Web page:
Tom Smart, Deseret Morning News
County officials accuse Reagan Outdoor Advertising of reneging on promises to remove this billboard erected in the Olympus Cove area.

Salt Lake County residents might soon see Mayor Nancy Workman stand before an Olympus Cove billboard and proclaim (with apologies to a former U.S. president):

"Mr. Reagan, tear down this sign!"

While it in no way compares to the monumental history of the Berlin Wall, the billboard at 4013 S. Wasatch Blvd. has generated plenty of controversy on its own. Reagan Outdoor Advertising erected the sign earlier this year amid howls of protest from local residents, and the billboard provided much of the impetus for the County Council to change the county's sign ordinance last May — a symbol of the controversy over billboards throughout the Salt Lake Valley.

"This is the billboard the community is judging us on," said county planning and development services director Jeff Daugherty.

Hundreds of billboards dot the Wasatch Front but some spark more of a reaction than others. The Wasatch Boulevard sign is highly visible — good for advertisers, bad for residents who say it sits right smack dab in their views of the valley.

"It's disgusting," Mount Olympus Community Council chairman Ken Smith said.

Many expected the ordinance change — which Reagan championed — to lead to removal of the sign, but so far nothing of the kind has happened.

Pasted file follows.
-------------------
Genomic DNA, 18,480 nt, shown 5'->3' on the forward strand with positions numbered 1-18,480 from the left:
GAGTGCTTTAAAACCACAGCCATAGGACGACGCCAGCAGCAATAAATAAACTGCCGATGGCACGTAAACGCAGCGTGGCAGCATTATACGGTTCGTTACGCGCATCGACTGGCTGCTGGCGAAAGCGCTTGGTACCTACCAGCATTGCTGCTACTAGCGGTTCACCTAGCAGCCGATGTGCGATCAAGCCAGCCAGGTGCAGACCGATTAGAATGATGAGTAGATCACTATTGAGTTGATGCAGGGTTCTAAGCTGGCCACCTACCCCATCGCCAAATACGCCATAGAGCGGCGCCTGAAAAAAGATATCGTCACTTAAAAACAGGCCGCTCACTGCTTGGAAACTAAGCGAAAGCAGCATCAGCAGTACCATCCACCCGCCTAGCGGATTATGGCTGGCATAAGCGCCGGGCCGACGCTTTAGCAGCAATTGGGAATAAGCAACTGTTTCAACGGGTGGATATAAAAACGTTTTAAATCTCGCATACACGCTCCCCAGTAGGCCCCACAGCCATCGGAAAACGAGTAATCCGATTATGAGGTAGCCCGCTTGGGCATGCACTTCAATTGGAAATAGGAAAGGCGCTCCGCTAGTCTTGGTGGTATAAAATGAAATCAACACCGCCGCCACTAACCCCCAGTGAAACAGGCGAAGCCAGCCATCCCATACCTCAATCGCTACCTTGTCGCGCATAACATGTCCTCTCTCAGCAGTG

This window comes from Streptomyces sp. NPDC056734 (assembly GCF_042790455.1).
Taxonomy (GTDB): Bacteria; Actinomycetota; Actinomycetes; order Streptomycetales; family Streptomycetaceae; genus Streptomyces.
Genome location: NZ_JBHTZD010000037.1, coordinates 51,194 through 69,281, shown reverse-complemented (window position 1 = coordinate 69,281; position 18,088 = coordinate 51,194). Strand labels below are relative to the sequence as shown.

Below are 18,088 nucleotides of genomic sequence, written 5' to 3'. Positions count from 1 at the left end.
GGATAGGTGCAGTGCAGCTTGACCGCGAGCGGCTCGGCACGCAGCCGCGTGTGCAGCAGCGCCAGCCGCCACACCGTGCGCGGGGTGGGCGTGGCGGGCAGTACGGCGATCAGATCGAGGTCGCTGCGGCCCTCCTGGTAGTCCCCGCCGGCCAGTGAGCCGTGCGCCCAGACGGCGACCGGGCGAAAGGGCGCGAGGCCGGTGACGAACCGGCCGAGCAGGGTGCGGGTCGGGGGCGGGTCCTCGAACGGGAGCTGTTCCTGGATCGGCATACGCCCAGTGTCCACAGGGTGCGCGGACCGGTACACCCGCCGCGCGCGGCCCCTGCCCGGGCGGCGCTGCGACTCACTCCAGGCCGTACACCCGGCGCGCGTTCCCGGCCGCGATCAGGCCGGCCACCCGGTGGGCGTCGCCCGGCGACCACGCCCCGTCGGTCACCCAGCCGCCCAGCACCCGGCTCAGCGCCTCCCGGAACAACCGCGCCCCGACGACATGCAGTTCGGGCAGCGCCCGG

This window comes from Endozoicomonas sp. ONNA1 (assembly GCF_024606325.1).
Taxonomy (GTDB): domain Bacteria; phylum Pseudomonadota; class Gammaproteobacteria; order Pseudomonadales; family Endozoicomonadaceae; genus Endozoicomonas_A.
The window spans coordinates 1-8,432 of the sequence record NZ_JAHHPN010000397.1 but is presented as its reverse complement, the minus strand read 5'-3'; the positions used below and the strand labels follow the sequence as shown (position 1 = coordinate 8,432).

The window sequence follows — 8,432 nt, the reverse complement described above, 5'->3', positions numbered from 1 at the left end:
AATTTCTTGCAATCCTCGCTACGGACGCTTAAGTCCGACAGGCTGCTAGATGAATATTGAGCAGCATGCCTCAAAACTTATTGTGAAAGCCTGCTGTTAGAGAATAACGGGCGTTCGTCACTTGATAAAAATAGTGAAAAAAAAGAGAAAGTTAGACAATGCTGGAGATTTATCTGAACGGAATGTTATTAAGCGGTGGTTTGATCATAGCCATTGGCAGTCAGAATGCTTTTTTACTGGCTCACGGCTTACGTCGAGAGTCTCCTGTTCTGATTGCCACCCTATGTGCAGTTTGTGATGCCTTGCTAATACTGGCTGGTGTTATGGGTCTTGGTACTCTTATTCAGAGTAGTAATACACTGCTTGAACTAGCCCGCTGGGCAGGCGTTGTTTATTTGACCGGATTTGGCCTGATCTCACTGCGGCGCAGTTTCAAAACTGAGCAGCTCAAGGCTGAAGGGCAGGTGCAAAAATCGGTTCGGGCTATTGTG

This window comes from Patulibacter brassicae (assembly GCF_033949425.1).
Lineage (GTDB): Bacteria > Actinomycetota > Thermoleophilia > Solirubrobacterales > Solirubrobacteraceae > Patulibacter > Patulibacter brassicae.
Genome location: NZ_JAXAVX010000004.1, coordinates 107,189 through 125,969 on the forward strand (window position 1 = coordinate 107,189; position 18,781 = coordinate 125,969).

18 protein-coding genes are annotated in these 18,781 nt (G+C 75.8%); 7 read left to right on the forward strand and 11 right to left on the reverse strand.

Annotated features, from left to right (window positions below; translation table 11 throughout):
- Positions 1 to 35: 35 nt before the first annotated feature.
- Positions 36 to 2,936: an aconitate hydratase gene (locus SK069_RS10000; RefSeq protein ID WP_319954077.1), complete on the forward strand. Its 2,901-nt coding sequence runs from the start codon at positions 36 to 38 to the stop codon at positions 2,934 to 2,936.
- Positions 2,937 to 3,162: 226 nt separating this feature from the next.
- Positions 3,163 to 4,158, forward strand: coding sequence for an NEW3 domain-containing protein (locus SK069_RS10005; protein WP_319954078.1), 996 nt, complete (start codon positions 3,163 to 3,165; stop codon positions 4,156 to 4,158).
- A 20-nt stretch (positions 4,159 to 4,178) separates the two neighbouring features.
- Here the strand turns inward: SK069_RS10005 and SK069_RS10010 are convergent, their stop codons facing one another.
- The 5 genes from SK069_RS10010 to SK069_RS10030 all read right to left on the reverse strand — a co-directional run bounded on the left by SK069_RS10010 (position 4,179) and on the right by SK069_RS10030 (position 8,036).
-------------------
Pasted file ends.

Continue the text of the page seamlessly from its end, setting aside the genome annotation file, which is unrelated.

"I feel I had a commitment from Dewey (Reagan, the sign company's president) to do his best to get that removed" if the council passed the ordinance, Councilman Russell Skousen said.

"He has told us dozens of times that the sign is coming down," said Deputy County Mayor Alan Dayton. "What's happening is just completely contrary to how he said he would deal with us."

For his part, Reagan said the fact that county officials are frustrated comes as news to him.

Reagan said he's nervous about taking the billboard down without having secured another location for it. But county officials say the whole point of the new ordinance — written in close cooperation with Reagan — was to provide for that very situation.

The "cap-and-bank" ordinance states that sign companies may take down offensive billboards and "bank" their square footage for three years while scouting other locations.

"We basically passed this because of (Reagan), and now he doesn't want to avail himself of this tool that he so adamantly fought for," Daugherty said. Officials feel like "he's stringing them along."

Dayton said if the situation doesn't change, it's possible Workman would recommend that the council go back to the other sign ordinance alternative — a total ban on new billboards.

Skousen said he'd be open to that.

"I'm not saying I would do it, but what I told the Reagan sign people all along is we have to start seeing some movement or we'll have to do something else."

In the meantime, people in the Olympus Cove area are doing what they can by pressuring and boycotting companies who advertise on the sign, and that can occasion some sacrifice: One of the sign's current advertisers is Haagen-Dazs ice cream.

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